J Korean Assoc Oral Maxillofac Surg 2021; 47(1): 20~24
Antiresorptive medication in oncology: the clinical and dental profile of patients in a reference center
Vitor Hugo Candido Ferreira1,2, Aristilia Tahara Kemp1, Joana Vendruscolo2, Laurindo Moacir Sassi2, Juliana Lucena Schussel1
1Department of Stomatology, Federal University of Paraná,
2Department of Oral and Maxillofacial Surgery, Erasto Gaertner Cancer Center, Curitiba, Brazil

Juliana Lucena Schussel
Department of Stomatology, Federal University of Paraná, Av. Pref. Lothário Meissner, 632, Curitiba 80210-170, Brazil
TEL: +55-41-99223-8274
E-mail: juliana.schussel24@gmail.com
ORCID: https://orcid.org/0000-0001-5204-0782
Received July 13, 2020; Revised August 27, 2020; Accepted August 29, 2020.; Published online February 28, 2021.
© Korean Association of Oral and Maxillofacial Surgeons. All rights reserved.

This is an Open Access article distributed under the terms of the Creative Commons Attribution Non-Commercial License (http://creativecommons.org/licenses/by-nc/4.0/) which permits unrestricted non-commercial use, distribution, and reproduction in any medium, provided the original work is properly cited.
 Abstract
Objectives: The aim of this study was to evaluate the profile of patients on antiresorptive therapies for cancer treatment and assess presence of oral lesions, oral hygiene status, and knowledge regarding medication-related osteonecrosis of the jaw (MRONJ).
Materials and Methods: This was an observational cross-sectional study that evaluated patients treated with antiresorptive medication at a single cancer hospital. Clinical data were collected and oral examination was performed to assess patient oral health.
Results: From July 2017 to December 2018, 90 patients were assessed; 64 were female and 26 were male, and the mean age was 61 years. The most common drug was an intravenous bisphosphonate, zoledronic acid. Among the 90 patients, 47 presented with some type of oral disease, isolated or associated. Among these 47 patients, 9 patients (10%) developed osteonecrosis. Oral hygiene was evaluated, and most patients, with or without MRONJ, presented with regular to poor condition. Regarding patient knowledge of the risks of MRONJ and the risks associated with dental surgery, 60% stated that they were not aware of the risks.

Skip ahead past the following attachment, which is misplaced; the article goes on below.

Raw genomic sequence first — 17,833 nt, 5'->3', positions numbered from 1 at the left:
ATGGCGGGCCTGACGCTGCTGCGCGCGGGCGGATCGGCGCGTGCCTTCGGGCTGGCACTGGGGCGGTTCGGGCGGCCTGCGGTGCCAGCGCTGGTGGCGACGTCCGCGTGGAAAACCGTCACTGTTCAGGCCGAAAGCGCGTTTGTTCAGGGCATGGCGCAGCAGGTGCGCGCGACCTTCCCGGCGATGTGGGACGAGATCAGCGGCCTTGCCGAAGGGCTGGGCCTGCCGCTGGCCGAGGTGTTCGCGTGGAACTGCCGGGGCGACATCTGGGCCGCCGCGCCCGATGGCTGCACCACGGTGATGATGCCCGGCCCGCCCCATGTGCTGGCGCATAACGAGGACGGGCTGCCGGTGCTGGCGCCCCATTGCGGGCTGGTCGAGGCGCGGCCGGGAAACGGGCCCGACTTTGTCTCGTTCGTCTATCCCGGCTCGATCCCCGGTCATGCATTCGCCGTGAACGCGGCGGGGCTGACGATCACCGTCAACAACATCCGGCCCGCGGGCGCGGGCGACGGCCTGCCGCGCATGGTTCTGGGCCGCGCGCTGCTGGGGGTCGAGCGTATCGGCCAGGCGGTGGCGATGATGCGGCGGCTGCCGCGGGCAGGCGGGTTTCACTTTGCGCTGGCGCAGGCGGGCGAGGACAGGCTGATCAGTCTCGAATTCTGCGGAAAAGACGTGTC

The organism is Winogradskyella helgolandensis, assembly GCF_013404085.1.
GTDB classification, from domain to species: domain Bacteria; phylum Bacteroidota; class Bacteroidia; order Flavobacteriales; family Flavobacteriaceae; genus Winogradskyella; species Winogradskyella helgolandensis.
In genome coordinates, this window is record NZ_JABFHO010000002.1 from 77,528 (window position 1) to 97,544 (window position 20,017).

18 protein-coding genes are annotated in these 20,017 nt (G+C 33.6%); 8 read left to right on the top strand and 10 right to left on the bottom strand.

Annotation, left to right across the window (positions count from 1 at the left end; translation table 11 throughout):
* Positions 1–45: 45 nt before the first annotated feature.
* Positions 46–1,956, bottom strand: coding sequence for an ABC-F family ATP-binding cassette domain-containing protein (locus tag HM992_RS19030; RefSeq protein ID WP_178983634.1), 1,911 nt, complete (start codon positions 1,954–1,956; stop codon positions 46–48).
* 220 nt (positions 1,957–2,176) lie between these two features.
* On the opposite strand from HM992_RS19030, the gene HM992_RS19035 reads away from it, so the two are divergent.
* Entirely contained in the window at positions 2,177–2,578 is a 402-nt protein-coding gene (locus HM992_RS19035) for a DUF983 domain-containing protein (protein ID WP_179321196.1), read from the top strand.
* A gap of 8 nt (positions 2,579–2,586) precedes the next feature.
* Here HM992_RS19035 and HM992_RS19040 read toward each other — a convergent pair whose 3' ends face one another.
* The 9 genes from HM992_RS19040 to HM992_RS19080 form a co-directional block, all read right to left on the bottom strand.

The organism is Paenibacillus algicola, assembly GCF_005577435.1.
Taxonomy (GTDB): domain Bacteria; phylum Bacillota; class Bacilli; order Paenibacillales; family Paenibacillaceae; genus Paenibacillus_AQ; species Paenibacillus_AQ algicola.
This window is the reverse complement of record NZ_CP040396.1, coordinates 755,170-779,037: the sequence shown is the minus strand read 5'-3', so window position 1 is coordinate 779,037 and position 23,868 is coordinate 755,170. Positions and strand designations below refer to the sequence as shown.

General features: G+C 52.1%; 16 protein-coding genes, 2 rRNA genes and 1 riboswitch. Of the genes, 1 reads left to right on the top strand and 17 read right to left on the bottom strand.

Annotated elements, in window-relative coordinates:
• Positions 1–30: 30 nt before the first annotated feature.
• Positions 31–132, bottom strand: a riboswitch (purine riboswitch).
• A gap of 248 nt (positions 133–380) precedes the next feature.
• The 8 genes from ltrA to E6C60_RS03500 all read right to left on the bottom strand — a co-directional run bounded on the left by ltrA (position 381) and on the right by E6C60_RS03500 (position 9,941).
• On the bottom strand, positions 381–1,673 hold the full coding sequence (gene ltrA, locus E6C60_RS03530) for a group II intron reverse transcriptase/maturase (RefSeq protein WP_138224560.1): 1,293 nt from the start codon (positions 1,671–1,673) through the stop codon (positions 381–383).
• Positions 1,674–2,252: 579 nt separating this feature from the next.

Conclusion: Identifying the profile of patients and their needs facilitates not only the preventive process, but also the emergence of new therapeutic options. Our study shows that most patients are weakened both by metastatic disease and antineoplastic treatment as well as by issues associated with aging because most were over 60 years of age. Collectively, this information should be considered for management of preventive and therapeutic measures.
Keywords: Osteonecrosis of the jaws, Medication-related osteonecrosis of the jaw, Antiresorptives
I. Introduction

Antiresorptive medication is widely used for bone-related diseases in patients with osteoporosis and osteopenia, cancer metastasis, or multiple myeloma 1 .

In oncology, antiresorptive medication is used as adjunctive treatment to manage and limit tumor evolution. The medication acts directly on skeletal-related events associated with bone metastasis of solid tumors such as breast, prostate, and lung cancer and manages lytic lesions in multiple myeloma 2,3 .

Medication-related osteonecrosis of the jaw (MRONJ) is a severe adverse reaction to antiresorptive drugs.(Fig. 1) This condition can affect both maxillary bones, with higher incidence in the mandible. The diagnosis is made when the patient was exposed, previously or currently, to antiresorptive or antiangiogenic agents and presents exposed bone that persists for more than eight weeks, without history of radiation therapy in the head and neck area 4,5 . A therapeutic protocol has not been established, and clinical resolution is difficult. Consequently, prevention is imperative to avoid this complication 4,6,7 .